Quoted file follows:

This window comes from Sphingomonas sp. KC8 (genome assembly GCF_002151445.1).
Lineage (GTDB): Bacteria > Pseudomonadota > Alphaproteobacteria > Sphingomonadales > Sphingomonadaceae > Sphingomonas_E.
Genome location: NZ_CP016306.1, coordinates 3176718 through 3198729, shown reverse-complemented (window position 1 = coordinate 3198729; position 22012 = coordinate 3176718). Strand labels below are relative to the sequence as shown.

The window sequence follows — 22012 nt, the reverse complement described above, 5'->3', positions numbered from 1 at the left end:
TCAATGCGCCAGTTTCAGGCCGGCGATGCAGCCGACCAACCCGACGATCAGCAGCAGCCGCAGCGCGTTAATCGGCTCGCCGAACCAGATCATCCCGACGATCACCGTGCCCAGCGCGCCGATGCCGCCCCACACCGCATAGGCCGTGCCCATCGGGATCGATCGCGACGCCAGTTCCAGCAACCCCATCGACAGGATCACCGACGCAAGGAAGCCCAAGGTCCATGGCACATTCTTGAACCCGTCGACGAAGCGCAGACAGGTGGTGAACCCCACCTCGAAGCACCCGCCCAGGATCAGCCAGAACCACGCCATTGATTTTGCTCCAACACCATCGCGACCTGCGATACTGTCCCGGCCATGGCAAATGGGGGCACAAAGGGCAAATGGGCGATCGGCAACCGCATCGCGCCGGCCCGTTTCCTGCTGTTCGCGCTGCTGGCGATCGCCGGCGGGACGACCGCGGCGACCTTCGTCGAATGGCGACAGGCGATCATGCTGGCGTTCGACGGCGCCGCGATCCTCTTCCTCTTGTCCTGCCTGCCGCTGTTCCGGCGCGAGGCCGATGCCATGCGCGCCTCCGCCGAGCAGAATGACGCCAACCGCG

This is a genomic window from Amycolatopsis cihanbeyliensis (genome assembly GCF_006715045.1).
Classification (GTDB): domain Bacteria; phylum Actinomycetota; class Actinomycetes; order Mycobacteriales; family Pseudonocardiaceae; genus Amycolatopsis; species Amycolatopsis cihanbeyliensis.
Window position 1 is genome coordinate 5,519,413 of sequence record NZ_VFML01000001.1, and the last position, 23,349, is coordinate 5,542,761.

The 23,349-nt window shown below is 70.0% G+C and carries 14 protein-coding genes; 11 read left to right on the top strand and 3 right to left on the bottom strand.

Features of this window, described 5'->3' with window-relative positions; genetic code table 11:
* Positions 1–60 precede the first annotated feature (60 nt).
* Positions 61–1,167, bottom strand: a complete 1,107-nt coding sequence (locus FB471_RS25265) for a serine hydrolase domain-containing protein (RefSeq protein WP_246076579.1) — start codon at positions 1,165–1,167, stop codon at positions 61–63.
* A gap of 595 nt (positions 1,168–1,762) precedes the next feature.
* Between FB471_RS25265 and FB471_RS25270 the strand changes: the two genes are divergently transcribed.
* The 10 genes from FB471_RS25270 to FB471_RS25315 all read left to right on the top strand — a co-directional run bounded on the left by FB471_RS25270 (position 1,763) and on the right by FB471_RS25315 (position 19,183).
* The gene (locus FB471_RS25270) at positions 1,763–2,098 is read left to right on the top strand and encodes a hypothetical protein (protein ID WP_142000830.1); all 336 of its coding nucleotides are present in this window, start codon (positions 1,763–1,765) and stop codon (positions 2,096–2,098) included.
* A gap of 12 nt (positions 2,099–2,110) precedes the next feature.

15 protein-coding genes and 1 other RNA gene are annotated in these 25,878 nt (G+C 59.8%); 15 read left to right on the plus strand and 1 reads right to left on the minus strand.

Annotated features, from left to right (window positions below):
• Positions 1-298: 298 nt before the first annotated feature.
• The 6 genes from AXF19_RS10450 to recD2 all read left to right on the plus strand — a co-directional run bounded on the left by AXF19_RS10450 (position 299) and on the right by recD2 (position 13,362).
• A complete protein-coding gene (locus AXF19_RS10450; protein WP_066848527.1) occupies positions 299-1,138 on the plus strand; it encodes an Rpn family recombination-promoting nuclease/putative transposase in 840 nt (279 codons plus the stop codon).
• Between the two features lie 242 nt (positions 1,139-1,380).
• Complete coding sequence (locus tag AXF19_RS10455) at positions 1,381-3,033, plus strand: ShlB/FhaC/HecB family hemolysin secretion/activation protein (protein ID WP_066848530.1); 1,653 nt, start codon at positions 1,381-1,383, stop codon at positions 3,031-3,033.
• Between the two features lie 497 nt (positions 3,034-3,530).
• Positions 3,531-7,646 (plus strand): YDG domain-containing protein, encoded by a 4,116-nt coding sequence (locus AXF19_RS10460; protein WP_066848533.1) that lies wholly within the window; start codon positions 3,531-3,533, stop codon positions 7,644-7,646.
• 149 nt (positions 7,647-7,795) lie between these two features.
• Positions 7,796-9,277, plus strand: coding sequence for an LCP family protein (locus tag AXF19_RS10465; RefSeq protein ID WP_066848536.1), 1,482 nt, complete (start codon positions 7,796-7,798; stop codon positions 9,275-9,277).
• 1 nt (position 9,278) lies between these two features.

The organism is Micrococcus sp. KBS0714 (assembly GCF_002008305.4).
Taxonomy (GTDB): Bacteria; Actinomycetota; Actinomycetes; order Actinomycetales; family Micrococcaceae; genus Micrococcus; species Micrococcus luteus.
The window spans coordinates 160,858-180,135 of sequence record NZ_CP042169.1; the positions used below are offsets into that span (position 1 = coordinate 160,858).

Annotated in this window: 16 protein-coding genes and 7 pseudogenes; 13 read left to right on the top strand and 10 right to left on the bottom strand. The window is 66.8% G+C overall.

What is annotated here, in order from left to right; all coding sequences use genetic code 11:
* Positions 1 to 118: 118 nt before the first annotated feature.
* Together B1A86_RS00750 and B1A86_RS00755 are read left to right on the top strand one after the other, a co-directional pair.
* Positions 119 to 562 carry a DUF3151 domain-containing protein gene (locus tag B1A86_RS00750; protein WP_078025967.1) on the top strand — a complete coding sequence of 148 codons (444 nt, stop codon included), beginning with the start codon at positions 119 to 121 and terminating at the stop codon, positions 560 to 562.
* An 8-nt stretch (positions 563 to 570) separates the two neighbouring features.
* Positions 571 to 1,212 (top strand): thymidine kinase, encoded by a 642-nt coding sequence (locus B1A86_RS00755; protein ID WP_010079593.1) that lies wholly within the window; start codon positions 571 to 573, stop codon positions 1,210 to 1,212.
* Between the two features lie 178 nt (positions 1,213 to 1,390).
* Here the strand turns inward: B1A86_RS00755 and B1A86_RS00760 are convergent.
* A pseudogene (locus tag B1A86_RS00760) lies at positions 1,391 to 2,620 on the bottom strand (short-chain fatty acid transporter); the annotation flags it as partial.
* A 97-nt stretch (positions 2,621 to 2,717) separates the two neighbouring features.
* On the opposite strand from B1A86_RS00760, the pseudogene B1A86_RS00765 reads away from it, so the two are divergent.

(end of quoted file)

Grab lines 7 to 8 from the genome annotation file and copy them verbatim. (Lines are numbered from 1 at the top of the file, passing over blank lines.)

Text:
Classification (GTDB): domain Bacteria; phylum Actinomycetota; class Actinomycetes; order Mycobacteriales; family Pseudonocardiaceae; genus Amycolatopsis; species Amycolatopsis cihanbeyliensis.
Window position 1 is genome coordinate 5,519,413 of sequence record NZ_VFML01000001.1, and the last position, 23,349, is coordinate 5,542,761.